Audi & NVIDIA Go Deeper
NVIDIA, the tech company that transformed powerful, compact computing with its graphical processing units (GPUs) that lead to systems-on-a-chip (SOC)*, and Audi, the car company that transformed what was the state of the art of automotive interiors (and which has been using NVIDIA tech in its vehicles for navigation displays, for example, which enhances the look of the interiors of its cars and crossovers), jointly announced last night at a keynote at CES 2017 that they’re going to be working together to advance artificial applications to address autonomous driving capabilities.
Scott Keogh, Audi of America president, stated, “In our mutual pursuit for safer roads, the partnership between Audi and NVIDIA will expand to deep learning and artificial intelligence to bring higher automation into production more quickly.”
This Q7 concept uses neural networks and end-to-end deep learning on NVIDIA's artificial intelligence platform. The vehicle learns from both the road and the driver in every mile it travels. Thanks to the deep learning capabilities, when something unexpected occurs, the system is capable of adapting to the conditions as required.
And from their side of things, Jen-Hsun Huang founder and CEO of NVIDIA, said, “Audi’s adoption of our DRIVE computing platform will accelerate the introduction of next-generation automated vehicles, moving us closer to a future of greater driving safety and new mobility services.”
DRIVE PX 2 is a computing platform that can be scaled as required to perform tasks starting from a system for performing automated highway driving by using HD maps and sensors to locate the vehicle to systems that combine two SoCs and two discrete GPUs to multiple systems that provide extensive vehicular awareness and capabilities.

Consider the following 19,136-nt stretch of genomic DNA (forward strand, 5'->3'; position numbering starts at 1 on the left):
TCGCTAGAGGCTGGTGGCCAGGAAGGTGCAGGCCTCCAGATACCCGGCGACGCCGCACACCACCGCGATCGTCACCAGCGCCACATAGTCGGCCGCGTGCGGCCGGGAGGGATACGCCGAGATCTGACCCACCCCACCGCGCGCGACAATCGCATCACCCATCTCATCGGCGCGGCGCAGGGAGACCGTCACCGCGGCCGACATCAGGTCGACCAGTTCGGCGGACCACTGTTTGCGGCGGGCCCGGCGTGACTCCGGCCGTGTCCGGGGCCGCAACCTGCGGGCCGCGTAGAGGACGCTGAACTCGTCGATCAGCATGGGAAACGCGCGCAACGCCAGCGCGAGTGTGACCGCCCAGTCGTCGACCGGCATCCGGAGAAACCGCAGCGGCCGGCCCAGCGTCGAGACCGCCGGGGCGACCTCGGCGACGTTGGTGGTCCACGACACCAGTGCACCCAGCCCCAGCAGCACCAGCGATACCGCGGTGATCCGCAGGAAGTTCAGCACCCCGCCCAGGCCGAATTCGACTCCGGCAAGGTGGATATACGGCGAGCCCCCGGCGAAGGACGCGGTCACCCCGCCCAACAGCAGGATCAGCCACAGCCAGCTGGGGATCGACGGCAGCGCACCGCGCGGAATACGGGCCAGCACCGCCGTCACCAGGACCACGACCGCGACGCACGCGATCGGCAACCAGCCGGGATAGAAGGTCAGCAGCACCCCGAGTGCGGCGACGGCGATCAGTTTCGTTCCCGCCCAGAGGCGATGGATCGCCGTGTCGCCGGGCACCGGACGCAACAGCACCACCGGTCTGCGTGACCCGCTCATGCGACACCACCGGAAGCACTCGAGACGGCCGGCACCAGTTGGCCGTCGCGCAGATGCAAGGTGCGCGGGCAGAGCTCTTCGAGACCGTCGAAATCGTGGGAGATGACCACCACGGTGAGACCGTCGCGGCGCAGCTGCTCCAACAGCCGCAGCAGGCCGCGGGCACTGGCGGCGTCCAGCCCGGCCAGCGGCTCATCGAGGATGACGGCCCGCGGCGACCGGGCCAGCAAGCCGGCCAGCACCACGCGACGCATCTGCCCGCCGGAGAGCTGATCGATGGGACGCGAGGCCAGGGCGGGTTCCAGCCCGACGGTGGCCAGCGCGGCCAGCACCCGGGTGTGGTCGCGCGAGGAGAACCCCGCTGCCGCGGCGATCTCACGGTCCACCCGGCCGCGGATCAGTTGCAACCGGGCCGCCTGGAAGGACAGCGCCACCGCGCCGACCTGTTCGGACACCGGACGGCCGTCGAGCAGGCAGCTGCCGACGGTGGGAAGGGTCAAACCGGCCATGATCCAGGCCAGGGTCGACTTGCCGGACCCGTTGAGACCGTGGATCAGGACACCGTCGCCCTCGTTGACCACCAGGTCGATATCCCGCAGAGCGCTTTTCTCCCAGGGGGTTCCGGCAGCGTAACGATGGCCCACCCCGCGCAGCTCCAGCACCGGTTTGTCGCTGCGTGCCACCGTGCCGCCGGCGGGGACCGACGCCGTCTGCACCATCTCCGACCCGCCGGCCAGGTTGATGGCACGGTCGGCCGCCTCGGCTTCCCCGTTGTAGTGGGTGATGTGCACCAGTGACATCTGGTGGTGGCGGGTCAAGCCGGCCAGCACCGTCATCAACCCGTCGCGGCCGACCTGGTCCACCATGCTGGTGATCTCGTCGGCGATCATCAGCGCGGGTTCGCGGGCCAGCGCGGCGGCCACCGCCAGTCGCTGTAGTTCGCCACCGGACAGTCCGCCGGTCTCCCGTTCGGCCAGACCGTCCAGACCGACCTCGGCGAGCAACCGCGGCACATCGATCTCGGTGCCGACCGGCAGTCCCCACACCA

While the companies said they’d be putting highly advanced AI cars on the road by 2020, this year Audi is launching the A8 with Traffic Jam Pilot, which the company says will make it the first vehicle to meet SAE Level 3 automation. The system uses an NVIDIA-based system that will allow the driver to conditionally turn over steering, throttle and braking functionality to the vehicle at speeds of up to 35 mph—think of this as a way to deal with traffic jams on the freeway.
Between now and 2020 Audi is expanding its test fleet of AI-equipped vehicles in the U.S.
*NVIDIA is also the recipient of the AD&P and AutoBeat first-ever Automobility award in the Technology category.
Hyundai Motor Co. is looking for a domestic partner to mass-produce the fold-up Ioniq electric scooter it unveiled at last year’s CES show in Las Vegas, a source tells The Korea Herald.
Although all OEMs and suppliers do their utmost best to assure nothing but top-notch quality is achieved for their vehicles and systems, sometimes things simply go wrong because, well, that’s just how the Universe is.
Yes, the rotary engine may be a thing of the past for auto, but this inventor thinks he has a way that will make it more appealing